October 10, 2006

Deciphering Frequent Flier Programs

Blogging just before bedtime has an affect upon me. I tend to dream about whatever I was blogging about. This should explain why I write so many posts about being marooned on a desert island with 1000 bikini models.

In this particular case I woke up jonesing a for a vacation, just a tremendous desire to get away. So I thought that I'd conduct a little investigation of potential getaways. As the cashflow is a little tight right now I decided that I might as well consider using some of the frequent flyer mileage I have accrued.

Sounds simple enough, doesn't it.

Well, don't let that simple sound fool you because the customer oriented airlines have made this into a complex exercise that is better suited as an entrance exam to some secret society. You see in order to determine if I have earned enough miles to qualify for free airfare and hotels I went to their website to review the terms.

The experience rather reminded me of the contract scene in a Night At The Opera. Here is a very brief excerpt of that. If you want to read the whole thing you can find it here.
Driftwood: All right, fine. Now here are the contracts. You just put his name at the top and you sign at the bottom. There's no need of you reading that because these are duplicates.
Fiorello: Yeah, they's a duplicates.
Driftwood: I say they're duplicates.
Fiorello: Why sure they's a duplicates...
Driftwood: Don't you know what duplicates are?
Fiorello: Sure. There's five kids up in Canada.
Driftwood: Well, I wouldn't know about that. I haven't been to Canada in years. Well go ahead and read it.
Fiorello: What does it say?
Driftwood: Well, go on and read it!
Fiorello: You read it.
Driftwood: All right, I'll read it to ya. Can you hear?
Fiorello: I haven't heard anything yet. Did you say anything?
Driftwood: Well, I haven't said anything worth hearing.
Fiorello: Well, that's why I didn't hear anything.
Driftwood: Well, that's why I didn't say anything.
Fiorello: Can you read?
Driftwood (struggling to read the fine print): I can read but I can't see it. I don't seem to have it in focus here. If my arms were a little longer, I could read it. You haven't got a baboon in your pocket, have ya? Here, here, here we are. Now I've got it. Now pay particular attention to this first clause because it's most important. It says the, uh, "The party of the first part shall be known in this contract as the party of the first part." How do you like that? That's pretty neat, eh?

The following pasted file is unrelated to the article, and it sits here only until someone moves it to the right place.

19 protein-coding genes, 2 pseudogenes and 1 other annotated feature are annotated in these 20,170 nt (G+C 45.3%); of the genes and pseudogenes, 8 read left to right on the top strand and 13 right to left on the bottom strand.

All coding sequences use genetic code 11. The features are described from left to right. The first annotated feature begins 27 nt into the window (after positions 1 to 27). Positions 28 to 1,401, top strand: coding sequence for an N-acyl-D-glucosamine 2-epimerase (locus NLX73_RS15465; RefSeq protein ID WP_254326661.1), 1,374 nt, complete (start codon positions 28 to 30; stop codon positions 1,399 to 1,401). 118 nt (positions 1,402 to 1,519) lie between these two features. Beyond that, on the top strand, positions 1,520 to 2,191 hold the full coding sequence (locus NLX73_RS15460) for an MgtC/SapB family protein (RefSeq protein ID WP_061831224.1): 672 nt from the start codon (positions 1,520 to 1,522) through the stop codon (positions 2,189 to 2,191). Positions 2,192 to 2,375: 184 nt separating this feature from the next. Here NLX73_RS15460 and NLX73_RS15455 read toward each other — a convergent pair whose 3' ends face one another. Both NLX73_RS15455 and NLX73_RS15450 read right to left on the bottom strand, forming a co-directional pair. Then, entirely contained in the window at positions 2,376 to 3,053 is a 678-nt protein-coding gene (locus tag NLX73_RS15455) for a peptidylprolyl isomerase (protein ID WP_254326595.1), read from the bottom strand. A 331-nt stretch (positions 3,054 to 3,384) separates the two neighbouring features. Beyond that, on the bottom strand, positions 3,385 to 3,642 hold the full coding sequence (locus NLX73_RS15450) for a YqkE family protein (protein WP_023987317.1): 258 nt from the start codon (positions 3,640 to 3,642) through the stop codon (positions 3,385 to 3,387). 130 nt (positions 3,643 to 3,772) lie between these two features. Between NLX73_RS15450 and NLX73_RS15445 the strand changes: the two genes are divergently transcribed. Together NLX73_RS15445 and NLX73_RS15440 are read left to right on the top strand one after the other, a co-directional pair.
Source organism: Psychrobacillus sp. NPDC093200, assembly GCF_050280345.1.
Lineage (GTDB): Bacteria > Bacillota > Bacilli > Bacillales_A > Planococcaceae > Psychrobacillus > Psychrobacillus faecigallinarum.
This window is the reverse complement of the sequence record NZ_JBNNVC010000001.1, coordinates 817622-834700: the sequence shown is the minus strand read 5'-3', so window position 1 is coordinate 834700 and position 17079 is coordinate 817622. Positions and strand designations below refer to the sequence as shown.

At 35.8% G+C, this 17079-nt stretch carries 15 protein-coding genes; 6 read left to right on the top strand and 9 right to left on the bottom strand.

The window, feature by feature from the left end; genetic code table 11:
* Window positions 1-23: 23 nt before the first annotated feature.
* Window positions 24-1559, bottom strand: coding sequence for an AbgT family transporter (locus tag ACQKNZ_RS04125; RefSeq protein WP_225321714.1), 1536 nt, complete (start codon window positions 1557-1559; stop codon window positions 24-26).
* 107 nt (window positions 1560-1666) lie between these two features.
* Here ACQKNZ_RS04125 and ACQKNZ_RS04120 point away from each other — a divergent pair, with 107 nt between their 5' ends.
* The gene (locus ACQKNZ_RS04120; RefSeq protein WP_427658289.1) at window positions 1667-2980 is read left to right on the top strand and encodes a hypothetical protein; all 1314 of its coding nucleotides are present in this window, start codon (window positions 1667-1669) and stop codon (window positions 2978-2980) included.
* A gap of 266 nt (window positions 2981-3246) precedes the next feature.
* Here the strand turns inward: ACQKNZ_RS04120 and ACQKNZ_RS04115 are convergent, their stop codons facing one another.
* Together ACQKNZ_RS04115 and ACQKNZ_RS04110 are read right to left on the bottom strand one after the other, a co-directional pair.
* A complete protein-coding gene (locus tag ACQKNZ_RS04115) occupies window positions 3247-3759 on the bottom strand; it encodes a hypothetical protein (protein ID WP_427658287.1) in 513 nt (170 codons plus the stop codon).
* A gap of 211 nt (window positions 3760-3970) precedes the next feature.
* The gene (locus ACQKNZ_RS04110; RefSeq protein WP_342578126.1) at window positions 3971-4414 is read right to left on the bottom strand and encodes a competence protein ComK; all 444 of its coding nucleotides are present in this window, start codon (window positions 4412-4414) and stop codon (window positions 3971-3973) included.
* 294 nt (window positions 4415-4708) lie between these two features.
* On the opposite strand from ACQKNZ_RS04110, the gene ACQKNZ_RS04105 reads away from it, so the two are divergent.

Fiorello: No, it's no good.
Driftwood: What's the matter with it?
Fiorello: I don't know. Let's hear it again.
Driftwood: It says the, uh, "The party of the first part shall be known in this contract as the party of the first part."
Fiorello: (pausing) That sounds a little better this time.
Driftwood: Well, it grows on ya. Would you like to hear it once more?
Fiorello: Uh, just the first part.
Driftwood: What do you mean? The party of the first part?
Fiorello: No, the first part of the party of the first part.
Driftwood: All right. It says the, uh, "The first part of the party of the first part shall be known in this contract as the first part of the party of the first part shall be known in this contract" - look, why should we quarrel about a thing like this? We'll take it right out, eh?
Fiorello: Yeah, it's a too long, anyhow. (They both tear off the tops of their contracts.) Now, what do we got left?
Driftwood: Well, I got about a foot and a half. Now, it says, uh, "The party of the second part shall be known in this contract as the party of the second part."
I am sure that you get the picture. I spent a good twenty minutes reviewing it and in no time at all I realized that I didn't learn a single thing at all other than frequent fliers can redeem their mileage for free tickets. Free being the operative word because we all know that these tickets aren't really free.

So you try and determine what zone your desired destination is in. Then you have to compare the zone to the time of year because that impacts how many miles you need, not to mention what type of ticket you want.

All I know is that by the time this exercise in futility was done I was ready to take a slide rule and use it to smack some sense into the skull of whatever demented individual devised this fercockteh plan. But that is not going to happen because the complaint department is located in lower cleveland and I am just not willing to suffer the indignity of walking through that shantytown.

But enough of this. Onto bigger and better posts.

2 comments:

Anonymous said...

You mean you didn't make it to the Sanity Clause?

Jack's Shack said...

Everyone knows there is no Santy Clause. ;)